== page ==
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Robots

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What are robots?

Different types of robots are used in schools. Most are remote-controlled vehicles, figures or characters. Children control the robot’s movement by programming in commands.

At primary level, bee-shaped ‘BeeBots’ and ‘Roamer’ robots are a popular choice. Even very young children can control and program these. Older children often use robotics kits such as LEGO Mindstorms. The kits include a programmable control unit, motors and sensors. Students use these to make and program complex robots.

How robots are used in school

Robots and control systems have become essential parts of modern industry and are increasingly used in education. They are used especially in maths, science and ICT. For example:
• in Key Stage 1 maths, children can use floor robots to learn and practise estimation, measurement and angles
• in KS3 design and technology, students can program complex robots to move and respond to the environment around them.  

Some students show their robots at annual educational events and national and international competitions.

“Children learn sequencing in maths and literacy and apply those skills to program the robots. Conversely, the robots are also used to help children understand sequencing.” Anson Primary School

Benefits of robots

One of the big benefits of robots is their power to capture the imagination of pupils. Other benefits include:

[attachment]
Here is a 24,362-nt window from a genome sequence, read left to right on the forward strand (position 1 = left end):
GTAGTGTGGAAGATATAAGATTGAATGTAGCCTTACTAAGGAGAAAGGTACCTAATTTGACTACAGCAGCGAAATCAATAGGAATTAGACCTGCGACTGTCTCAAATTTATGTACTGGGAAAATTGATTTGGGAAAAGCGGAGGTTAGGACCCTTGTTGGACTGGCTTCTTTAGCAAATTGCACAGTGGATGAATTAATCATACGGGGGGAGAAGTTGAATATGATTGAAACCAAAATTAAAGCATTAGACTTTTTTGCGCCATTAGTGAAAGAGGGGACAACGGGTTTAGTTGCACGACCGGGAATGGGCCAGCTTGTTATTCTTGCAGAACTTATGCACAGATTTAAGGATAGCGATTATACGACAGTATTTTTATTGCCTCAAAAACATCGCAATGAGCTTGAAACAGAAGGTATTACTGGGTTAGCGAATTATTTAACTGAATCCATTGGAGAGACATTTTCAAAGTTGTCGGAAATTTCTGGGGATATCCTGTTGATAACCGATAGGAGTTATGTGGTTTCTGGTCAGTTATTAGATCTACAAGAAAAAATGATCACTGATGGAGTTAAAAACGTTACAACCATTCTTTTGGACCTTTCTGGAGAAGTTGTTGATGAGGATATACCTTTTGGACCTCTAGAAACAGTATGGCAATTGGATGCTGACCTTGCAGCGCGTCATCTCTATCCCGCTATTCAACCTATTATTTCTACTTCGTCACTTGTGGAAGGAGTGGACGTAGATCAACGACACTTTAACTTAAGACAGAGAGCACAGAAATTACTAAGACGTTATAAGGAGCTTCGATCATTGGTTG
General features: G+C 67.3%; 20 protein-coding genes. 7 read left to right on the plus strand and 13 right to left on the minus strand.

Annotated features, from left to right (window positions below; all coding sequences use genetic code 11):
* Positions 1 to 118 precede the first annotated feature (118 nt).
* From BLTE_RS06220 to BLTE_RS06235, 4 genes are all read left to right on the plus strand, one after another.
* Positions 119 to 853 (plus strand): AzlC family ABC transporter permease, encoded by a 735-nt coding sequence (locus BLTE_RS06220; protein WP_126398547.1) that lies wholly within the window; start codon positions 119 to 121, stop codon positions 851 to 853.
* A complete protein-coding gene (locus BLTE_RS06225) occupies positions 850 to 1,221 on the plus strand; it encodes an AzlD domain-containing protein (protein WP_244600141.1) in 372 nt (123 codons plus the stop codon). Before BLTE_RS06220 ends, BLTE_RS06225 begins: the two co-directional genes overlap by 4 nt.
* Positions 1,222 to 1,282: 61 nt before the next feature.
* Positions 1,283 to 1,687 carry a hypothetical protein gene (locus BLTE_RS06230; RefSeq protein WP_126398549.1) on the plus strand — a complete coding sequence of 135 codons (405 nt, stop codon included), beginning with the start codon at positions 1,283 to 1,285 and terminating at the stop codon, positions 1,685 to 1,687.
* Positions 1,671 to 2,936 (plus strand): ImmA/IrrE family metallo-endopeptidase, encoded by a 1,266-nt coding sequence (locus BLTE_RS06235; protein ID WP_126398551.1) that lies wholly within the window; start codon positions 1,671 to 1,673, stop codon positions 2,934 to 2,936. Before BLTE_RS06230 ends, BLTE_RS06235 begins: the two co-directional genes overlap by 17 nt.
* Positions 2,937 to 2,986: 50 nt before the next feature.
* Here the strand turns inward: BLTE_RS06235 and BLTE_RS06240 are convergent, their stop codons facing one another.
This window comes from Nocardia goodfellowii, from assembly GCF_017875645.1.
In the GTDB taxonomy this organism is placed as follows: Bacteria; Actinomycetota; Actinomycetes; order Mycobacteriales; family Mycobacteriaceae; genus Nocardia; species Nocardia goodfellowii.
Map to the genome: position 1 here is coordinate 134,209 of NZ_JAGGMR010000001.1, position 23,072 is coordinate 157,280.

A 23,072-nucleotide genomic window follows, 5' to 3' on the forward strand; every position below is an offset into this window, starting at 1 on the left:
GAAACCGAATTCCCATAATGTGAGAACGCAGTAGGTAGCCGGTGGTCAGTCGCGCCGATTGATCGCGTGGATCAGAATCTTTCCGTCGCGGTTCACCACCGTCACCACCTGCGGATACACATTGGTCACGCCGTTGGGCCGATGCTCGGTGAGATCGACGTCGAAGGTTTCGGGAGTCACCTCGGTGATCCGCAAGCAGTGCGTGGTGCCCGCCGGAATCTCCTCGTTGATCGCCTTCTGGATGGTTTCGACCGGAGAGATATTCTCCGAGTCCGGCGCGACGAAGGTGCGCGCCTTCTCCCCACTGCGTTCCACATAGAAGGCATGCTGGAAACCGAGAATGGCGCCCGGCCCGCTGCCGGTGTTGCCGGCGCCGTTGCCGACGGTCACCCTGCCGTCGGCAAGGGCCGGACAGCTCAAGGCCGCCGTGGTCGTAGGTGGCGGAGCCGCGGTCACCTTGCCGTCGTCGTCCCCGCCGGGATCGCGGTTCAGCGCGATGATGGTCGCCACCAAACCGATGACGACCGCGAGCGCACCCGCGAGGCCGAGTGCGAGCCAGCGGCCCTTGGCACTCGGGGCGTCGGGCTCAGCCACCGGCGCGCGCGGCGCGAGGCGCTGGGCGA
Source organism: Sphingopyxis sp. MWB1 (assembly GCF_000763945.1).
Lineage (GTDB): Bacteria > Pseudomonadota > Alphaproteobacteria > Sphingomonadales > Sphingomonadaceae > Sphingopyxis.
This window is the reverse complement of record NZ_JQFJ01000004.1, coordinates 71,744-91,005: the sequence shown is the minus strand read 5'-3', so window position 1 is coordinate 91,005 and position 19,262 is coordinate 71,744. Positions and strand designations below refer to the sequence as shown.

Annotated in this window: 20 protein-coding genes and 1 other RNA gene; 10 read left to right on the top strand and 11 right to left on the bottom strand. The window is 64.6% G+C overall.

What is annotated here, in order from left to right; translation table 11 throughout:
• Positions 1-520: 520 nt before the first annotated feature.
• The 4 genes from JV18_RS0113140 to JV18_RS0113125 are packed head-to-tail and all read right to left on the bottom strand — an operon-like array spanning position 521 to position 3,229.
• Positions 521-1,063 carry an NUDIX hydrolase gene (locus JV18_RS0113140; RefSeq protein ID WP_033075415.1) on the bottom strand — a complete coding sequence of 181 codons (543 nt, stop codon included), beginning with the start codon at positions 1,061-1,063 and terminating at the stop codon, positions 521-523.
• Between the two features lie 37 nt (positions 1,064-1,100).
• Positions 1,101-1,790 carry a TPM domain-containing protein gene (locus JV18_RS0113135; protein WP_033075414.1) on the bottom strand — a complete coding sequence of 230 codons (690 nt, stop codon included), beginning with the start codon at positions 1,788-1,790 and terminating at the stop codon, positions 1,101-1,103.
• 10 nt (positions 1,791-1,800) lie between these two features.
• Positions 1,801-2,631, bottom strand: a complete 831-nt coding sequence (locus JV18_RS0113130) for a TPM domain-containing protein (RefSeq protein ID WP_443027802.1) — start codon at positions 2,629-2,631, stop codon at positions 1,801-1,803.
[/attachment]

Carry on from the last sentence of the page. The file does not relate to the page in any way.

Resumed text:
• developing teamwork and creativity
• encouraging a positive approach to problem-solving
• developing the STEM (Science, Technology, Engineering and Maths) skills required by industry.

Also, learners who have difficulties with literacy or numeracy often find success with control technology.

Robots in practice

Anson Primary School uses BeeBots with children in nursery and reception classes. After a briefing on safe and correct handling, the first thing children do is play with the robots. They quickly get to grips with the equipment and soon learn what all the controls do.

Next, they work in small groups to direct the BeeBots around routes on sheets. As they progress, they learn about sequencing and programming. The children develop important refining skills as they work with the robots. They enjoy trying out new ideas and can review anything that doesn’t work, without fear of failure. They identify where to improve and happily continue until they succeed.

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